2. Automobile & industrial incident cases in which someone changed parts in machinery and people were injured well developed are of lawlikely not having to do with guns, self-defense or other tactical things, but highly relevant to the issue of modified items being used in place of OEM/properly maintained items.

Guess where Im going to look to mine for caselaw (after another coffee)

OK.

So, you still want caselaw regarding a modified gun too fucking bad, you arent likely to find much.

You are going to find some decent cases on negligence & equipment like:
Under statute, failure to have motor vehicle provided with brakes, adequate safely to control its movement or to maintain brakes at all times in good working order is negligence per se, regardless of whether defect is due to any negligence of owner or operator. Smith v. Finkel, 130 Conn. 354, 34 A.2d 209 (1943).

I duno know bout you, but thats pretty controlling on the issue of equipment needing to be in good working order to me

For Connecticut. That notation at the end is a Connecticut Supreme Court citation. It's only controlling law for my State...

I'm not going to look up shit fo your state because I don't care...

But then again, Im not really going to convince people online why demanding caselaw is showing their ass, soeh.

So there you are. Why asking for caselaw is like showing your ass to people in the know.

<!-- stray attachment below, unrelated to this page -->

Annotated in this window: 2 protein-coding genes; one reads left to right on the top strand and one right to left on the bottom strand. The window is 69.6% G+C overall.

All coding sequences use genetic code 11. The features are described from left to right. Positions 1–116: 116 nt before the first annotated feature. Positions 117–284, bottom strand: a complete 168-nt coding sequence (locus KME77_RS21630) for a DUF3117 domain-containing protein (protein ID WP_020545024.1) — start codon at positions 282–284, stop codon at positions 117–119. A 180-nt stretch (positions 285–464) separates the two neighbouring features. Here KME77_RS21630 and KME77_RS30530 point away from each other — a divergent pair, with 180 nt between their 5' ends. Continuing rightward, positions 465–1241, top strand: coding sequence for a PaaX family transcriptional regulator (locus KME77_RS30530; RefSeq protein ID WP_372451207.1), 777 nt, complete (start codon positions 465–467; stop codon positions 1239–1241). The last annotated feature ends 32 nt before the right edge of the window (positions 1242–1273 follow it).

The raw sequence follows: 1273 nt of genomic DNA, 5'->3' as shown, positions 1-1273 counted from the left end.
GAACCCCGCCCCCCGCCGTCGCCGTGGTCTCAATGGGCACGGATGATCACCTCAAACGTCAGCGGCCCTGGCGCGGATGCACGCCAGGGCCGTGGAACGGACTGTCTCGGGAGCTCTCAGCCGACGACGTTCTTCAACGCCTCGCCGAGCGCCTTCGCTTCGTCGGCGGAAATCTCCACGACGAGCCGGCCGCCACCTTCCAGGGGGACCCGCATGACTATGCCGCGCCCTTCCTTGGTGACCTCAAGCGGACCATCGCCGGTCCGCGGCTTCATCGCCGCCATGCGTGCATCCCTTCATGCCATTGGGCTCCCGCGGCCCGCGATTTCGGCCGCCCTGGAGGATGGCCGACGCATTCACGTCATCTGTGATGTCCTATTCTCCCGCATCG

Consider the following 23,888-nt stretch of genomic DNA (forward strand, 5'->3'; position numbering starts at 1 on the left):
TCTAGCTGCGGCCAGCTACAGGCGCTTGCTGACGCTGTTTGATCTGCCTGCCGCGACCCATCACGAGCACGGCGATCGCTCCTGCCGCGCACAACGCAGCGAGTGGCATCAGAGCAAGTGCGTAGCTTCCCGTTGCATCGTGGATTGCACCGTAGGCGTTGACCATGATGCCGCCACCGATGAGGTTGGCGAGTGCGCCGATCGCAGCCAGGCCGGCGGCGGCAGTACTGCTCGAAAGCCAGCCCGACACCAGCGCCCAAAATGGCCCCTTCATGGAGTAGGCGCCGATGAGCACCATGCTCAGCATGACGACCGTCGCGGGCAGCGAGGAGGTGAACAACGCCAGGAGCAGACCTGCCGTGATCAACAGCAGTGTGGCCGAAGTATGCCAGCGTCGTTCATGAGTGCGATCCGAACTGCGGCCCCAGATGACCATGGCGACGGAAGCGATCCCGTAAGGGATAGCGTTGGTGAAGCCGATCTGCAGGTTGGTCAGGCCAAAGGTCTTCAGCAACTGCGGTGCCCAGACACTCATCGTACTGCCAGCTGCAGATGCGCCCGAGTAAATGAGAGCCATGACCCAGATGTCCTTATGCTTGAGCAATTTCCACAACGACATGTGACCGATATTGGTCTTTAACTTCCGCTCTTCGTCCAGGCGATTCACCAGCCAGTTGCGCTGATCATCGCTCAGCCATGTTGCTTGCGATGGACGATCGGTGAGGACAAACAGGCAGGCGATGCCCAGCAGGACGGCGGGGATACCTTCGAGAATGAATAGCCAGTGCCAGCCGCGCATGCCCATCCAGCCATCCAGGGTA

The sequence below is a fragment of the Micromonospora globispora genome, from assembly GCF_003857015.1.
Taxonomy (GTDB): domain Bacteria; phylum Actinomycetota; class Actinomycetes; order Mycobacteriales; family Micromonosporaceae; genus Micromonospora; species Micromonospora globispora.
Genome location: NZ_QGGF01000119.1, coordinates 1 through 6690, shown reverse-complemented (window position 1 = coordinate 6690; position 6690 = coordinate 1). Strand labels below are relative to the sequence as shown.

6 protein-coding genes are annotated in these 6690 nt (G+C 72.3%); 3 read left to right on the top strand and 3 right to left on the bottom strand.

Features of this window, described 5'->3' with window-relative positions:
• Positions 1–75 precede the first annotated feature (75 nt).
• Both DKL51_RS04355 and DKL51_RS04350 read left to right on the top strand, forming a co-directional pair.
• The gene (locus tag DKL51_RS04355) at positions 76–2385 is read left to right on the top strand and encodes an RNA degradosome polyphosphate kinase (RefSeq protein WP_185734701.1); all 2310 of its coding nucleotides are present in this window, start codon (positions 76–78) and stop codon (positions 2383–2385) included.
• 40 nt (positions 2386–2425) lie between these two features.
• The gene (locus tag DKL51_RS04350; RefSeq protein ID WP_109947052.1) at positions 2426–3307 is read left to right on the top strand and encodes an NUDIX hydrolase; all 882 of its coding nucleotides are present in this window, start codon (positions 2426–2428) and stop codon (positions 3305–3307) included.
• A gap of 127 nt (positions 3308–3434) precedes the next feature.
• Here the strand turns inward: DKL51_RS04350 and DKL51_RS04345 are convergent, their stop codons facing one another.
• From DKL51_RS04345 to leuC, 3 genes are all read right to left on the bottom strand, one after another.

There is a time and place for caselaw.

That is when you have purchased an attorneys time for a legal opinion on a particular issue and want to know the state of the law on this matter, when you are trying to make a case to a judge in court or trying to get a government agency to fuck off/do what you want by citing it to the agency in a letter.

Want ask for it on the internet so you can feel superior to people who know of what they fuck they speak when you say, You cant show me any caselaw on this issue! not realizing they could literally present you with a winning argument and you wouldnt know it if you were beaten to death with it (seriously, have you ever seen how thick some pleadings are? Like one time it was 2 reams of paper because the judge wanted the entire history of the case so I was like, No problem! and re-filed EVERYTHING just to be an asshole.) not playing the game.